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Green Building Bible, Fourth Edition
Green Building Bible, fourth edition (both books)
These two books are the perfect starting place to help you get to grips with one of the most vitally important aspects of our society - our homes and living environment.

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    • CommentAuthorowlman
    • CommentTimeMar 24th 2022 edited
     
    One of my big cribs regarding the latest rush to convert homes to Air to water, ( A/W ), heat pump usage was the seeming exclusion of Air to Air, ( A/A ), in the overall strategy.
    The heat pump industry itself was perhaps somewhat to blame in that it continued to label A/A as Aircon, a more canny approach from this industry may have been to label them as " air source reverse cycle heat pump " which may have got them included in the initial heat pump plan.

    I came across this recently from BESA :-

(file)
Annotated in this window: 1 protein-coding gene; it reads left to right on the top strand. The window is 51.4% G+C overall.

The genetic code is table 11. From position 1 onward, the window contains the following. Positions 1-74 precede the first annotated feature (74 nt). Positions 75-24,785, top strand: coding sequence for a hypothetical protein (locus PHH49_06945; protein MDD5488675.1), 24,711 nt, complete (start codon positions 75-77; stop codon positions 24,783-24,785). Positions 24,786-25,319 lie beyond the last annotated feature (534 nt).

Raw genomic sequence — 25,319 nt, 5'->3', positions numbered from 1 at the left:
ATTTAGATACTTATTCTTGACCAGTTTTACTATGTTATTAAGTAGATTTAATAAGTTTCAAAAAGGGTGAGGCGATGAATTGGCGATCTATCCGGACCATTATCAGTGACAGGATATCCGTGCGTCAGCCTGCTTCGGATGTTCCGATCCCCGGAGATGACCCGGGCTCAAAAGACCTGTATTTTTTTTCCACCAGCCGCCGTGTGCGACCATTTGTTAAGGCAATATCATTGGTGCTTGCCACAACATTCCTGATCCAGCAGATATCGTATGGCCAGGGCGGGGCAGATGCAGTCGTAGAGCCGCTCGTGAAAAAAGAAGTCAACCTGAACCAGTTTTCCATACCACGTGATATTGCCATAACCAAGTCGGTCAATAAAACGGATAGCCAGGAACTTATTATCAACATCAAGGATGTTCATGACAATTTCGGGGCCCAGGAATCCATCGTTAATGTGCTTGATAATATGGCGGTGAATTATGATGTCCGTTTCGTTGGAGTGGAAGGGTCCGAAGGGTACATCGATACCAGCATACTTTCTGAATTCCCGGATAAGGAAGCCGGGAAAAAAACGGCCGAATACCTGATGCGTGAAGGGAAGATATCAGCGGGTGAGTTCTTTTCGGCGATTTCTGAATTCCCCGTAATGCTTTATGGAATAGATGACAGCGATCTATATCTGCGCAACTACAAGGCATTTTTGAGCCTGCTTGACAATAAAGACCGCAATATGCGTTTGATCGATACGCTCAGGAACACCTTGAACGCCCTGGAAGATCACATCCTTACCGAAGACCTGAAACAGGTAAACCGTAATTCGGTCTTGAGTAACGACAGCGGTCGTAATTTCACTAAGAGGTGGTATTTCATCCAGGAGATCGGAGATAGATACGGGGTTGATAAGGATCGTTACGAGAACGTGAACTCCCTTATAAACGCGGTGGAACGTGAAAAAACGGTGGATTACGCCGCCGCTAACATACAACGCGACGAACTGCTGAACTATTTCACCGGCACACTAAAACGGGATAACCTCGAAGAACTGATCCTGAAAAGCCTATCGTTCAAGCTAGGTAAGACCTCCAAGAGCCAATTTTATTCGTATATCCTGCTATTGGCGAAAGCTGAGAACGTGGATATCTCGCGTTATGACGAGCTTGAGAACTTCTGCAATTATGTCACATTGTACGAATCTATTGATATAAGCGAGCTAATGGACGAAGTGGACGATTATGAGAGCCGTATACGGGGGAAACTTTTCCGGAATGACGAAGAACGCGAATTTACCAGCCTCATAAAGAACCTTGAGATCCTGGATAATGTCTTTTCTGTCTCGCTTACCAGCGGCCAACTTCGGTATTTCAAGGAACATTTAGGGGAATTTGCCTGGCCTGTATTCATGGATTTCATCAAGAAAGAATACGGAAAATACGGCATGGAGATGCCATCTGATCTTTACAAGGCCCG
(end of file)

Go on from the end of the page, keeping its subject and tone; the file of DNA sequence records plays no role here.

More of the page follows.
APPLICABLE VAT RATE ON HEAT PUMP INSTALLATIONS
    The purpose of this technical bulletin is to advise members of changes to the VAT rate
    announced in the Chancellor’s Spring Statement of 23rd March 2022.
    1. BACKGROUND
    In July 2014 HMRC introduced a scheme for applying a reduced rate of VAT of 5% on energy
    saving materials and heating equipment. It followed on from the enhanced capital allowances list of
    previous years whereby heating equipment which featured on that list could have a 5% VAT rate
    applied when the products were installed in domestic situations. The move was designed to
    encourage the uptake of energy efficient heating systems such as heat pumps in retrofit
    applications.
    In October 2019 the rules were subtly changed to incorporate a “60% test” that must be applied for
    the reduced rate to be used if certain social policy conditions are not met.
    The Spring Statement of 23rd March 2022 has reversed that 2019 ruling as from 1st April 2022
    meaning that the social conditions and 60% requirements no longer apply at all. This has been
    implemented to incentivize homeowners to install energy saving heating materials as part of a
    wider package of Government measures targeted at improving energy efficiency and driving the
    decarbonisation of heat agenda.
    The zero rating applies to installations of these products and therefore cannot be applied by sellers
    of equipment only.
    At this moment in time the zero rating can only be used by contractors in Great Britain as the EU
    need to agree to this move for Northern Ireland. HMRC assured us that they are working on this